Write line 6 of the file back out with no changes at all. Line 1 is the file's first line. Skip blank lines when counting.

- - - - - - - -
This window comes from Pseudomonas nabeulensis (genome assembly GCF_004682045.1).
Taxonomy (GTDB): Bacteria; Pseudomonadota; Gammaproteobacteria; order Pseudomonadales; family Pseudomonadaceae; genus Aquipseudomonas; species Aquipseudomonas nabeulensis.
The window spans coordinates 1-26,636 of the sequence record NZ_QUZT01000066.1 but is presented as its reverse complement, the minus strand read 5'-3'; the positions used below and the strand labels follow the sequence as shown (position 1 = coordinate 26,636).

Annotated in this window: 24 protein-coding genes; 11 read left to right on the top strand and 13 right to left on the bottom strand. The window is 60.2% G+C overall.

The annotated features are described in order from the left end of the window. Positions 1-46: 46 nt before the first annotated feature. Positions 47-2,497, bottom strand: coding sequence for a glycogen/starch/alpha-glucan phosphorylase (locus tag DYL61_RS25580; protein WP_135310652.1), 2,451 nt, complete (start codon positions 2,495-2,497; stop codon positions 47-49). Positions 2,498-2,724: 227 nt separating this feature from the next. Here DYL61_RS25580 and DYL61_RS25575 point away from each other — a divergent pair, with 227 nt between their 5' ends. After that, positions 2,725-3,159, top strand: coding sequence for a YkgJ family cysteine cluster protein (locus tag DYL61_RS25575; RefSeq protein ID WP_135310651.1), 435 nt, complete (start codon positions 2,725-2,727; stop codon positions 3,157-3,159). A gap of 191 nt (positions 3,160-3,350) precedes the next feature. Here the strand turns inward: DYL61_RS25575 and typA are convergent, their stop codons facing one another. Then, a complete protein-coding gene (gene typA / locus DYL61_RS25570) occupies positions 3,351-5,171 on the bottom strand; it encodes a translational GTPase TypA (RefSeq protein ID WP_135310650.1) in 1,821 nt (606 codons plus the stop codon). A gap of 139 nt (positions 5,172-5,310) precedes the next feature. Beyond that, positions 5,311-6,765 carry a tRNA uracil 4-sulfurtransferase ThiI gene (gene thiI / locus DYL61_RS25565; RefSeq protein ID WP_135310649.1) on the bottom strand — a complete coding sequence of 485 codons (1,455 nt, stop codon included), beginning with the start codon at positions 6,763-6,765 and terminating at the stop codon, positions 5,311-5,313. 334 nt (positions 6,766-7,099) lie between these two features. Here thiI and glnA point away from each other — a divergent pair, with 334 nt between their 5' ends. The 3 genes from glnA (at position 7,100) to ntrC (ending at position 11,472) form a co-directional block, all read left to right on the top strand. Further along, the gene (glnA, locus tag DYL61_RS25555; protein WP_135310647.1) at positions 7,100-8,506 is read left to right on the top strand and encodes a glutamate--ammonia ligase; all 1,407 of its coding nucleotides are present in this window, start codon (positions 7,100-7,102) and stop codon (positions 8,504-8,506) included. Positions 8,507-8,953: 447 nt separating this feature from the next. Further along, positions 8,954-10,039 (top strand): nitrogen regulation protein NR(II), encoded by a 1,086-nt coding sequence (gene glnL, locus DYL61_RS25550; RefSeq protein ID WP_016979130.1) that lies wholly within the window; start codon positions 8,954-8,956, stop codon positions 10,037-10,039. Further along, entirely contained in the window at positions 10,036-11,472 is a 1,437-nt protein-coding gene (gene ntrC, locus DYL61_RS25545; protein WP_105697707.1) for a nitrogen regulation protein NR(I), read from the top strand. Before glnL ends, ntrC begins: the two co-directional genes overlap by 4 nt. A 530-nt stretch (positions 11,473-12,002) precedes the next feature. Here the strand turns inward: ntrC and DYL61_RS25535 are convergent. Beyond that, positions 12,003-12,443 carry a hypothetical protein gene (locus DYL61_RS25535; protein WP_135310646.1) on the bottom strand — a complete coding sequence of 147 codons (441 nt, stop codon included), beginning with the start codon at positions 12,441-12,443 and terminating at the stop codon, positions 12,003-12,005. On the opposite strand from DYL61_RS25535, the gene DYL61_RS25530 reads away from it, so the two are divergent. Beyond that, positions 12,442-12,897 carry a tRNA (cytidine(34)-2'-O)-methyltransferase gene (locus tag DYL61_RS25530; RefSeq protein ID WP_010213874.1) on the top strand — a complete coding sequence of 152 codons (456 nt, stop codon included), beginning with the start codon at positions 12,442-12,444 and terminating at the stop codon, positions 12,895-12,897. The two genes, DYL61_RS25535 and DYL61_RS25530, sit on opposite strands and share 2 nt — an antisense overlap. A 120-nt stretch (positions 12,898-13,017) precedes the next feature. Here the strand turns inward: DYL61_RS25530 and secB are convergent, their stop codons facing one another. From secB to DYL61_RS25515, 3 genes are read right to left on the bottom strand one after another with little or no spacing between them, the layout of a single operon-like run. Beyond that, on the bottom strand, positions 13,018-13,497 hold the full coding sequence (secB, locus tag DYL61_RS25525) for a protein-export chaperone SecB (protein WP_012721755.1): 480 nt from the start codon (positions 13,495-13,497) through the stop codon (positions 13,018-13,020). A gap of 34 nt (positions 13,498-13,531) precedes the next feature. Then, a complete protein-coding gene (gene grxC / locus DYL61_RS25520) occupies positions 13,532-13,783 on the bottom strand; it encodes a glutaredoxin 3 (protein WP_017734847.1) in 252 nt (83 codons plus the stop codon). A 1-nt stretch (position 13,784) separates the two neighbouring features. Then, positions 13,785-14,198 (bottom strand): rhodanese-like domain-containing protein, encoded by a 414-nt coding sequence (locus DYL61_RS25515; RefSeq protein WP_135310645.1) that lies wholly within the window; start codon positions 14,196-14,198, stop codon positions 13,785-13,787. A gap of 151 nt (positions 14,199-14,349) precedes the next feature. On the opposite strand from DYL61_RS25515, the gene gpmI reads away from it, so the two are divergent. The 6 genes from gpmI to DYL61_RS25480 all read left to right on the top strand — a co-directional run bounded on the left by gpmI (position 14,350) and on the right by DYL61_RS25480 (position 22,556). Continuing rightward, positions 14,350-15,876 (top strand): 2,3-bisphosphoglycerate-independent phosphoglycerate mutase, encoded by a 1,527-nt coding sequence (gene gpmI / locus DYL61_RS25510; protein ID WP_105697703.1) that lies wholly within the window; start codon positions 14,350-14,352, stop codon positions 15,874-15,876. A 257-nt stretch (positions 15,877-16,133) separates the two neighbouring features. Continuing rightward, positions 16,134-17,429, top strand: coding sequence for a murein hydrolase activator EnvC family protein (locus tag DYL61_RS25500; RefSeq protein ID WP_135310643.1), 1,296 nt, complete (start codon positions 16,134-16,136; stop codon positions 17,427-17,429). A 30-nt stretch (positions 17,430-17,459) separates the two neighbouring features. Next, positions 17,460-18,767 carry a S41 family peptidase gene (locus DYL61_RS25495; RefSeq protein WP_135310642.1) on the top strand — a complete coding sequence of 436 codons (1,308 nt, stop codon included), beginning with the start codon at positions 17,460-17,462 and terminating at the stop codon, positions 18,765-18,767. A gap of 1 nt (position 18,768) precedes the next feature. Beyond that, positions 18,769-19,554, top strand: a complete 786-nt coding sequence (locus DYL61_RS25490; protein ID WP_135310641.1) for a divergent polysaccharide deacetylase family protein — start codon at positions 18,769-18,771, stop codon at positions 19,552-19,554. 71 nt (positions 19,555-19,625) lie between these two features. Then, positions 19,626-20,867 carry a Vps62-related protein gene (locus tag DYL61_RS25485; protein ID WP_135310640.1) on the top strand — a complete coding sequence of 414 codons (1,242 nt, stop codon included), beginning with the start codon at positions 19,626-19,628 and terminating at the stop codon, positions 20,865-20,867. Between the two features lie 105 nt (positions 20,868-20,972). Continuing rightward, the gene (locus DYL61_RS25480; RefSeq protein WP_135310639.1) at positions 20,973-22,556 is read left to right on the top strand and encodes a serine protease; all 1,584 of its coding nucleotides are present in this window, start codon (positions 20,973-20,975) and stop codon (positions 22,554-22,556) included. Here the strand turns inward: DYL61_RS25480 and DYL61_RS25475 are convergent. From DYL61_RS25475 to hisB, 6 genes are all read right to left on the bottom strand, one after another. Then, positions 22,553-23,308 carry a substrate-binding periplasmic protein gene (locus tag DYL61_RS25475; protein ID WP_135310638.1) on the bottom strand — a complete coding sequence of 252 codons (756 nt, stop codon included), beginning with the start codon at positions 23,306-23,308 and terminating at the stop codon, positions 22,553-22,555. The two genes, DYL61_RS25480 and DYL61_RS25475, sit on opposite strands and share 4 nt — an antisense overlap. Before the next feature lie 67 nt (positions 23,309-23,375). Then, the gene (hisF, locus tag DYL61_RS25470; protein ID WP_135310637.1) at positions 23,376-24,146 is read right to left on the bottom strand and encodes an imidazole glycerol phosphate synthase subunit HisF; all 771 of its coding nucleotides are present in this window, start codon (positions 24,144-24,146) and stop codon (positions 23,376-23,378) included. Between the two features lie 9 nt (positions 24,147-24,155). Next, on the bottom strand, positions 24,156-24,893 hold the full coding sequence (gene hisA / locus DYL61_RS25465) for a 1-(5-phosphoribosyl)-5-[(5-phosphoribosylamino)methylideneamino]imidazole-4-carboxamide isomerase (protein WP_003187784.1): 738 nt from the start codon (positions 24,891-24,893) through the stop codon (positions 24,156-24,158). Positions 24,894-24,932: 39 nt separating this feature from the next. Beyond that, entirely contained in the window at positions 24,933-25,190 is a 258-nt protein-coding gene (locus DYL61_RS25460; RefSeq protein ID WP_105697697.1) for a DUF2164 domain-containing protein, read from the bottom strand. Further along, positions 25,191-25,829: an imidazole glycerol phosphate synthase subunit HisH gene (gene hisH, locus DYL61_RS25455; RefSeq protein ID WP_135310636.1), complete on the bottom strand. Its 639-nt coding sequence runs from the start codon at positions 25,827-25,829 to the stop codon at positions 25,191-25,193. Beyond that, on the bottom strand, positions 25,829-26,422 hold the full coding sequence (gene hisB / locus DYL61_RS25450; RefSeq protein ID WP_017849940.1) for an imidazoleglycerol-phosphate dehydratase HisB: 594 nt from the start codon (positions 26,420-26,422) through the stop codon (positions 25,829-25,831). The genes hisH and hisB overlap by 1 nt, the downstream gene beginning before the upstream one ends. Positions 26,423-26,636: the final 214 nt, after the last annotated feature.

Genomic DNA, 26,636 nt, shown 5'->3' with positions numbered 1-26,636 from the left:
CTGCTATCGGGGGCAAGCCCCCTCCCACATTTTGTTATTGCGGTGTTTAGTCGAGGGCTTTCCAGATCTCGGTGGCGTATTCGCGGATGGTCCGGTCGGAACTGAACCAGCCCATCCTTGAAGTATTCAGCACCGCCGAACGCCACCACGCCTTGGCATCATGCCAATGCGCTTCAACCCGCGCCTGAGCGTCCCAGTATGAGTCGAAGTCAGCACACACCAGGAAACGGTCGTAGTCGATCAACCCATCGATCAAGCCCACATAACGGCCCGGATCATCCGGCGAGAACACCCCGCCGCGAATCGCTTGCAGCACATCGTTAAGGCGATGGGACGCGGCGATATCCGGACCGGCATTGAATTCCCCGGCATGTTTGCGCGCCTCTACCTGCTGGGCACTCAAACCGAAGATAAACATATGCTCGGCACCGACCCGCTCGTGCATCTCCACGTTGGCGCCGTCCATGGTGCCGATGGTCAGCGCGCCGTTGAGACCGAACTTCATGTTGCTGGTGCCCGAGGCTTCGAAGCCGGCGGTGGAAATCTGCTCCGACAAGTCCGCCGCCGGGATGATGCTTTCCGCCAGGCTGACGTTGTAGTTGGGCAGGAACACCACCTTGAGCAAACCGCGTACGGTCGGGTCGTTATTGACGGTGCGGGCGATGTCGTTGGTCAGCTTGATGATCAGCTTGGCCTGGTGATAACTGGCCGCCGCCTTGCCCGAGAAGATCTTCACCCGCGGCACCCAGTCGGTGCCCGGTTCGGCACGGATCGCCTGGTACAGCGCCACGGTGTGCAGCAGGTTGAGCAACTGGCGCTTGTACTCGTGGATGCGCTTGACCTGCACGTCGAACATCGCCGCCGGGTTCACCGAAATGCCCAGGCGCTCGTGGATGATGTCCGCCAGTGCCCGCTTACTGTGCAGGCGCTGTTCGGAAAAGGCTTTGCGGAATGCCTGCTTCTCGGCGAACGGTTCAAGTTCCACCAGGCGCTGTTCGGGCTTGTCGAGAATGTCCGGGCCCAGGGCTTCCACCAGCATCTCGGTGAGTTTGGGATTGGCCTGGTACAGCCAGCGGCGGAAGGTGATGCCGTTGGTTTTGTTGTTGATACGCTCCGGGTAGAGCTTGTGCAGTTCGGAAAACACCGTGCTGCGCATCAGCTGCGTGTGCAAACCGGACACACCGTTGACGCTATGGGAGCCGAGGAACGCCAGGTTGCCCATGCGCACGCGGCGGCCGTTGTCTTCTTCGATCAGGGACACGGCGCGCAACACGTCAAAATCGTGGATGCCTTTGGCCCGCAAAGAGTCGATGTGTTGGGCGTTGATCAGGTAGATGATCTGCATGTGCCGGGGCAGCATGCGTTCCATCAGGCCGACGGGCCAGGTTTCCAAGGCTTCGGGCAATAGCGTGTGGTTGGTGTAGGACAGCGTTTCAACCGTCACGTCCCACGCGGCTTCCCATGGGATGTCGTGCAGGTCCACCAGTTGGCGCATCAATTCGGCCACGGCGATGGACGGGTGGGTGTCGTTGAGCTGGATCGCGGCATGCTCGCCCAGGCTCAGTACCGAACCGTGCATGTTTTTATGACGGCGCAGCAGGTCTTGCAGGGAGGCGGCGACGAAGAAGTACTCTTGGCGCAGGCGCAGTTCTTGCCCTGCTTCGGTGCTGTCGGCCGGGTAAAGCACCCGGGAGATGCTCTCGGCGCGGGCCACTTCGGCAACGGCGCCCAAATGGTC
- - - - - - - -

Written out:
Genomic DNA, 26,636 nt, shown 5'->3' with positions numbered 1-26,636 from the left: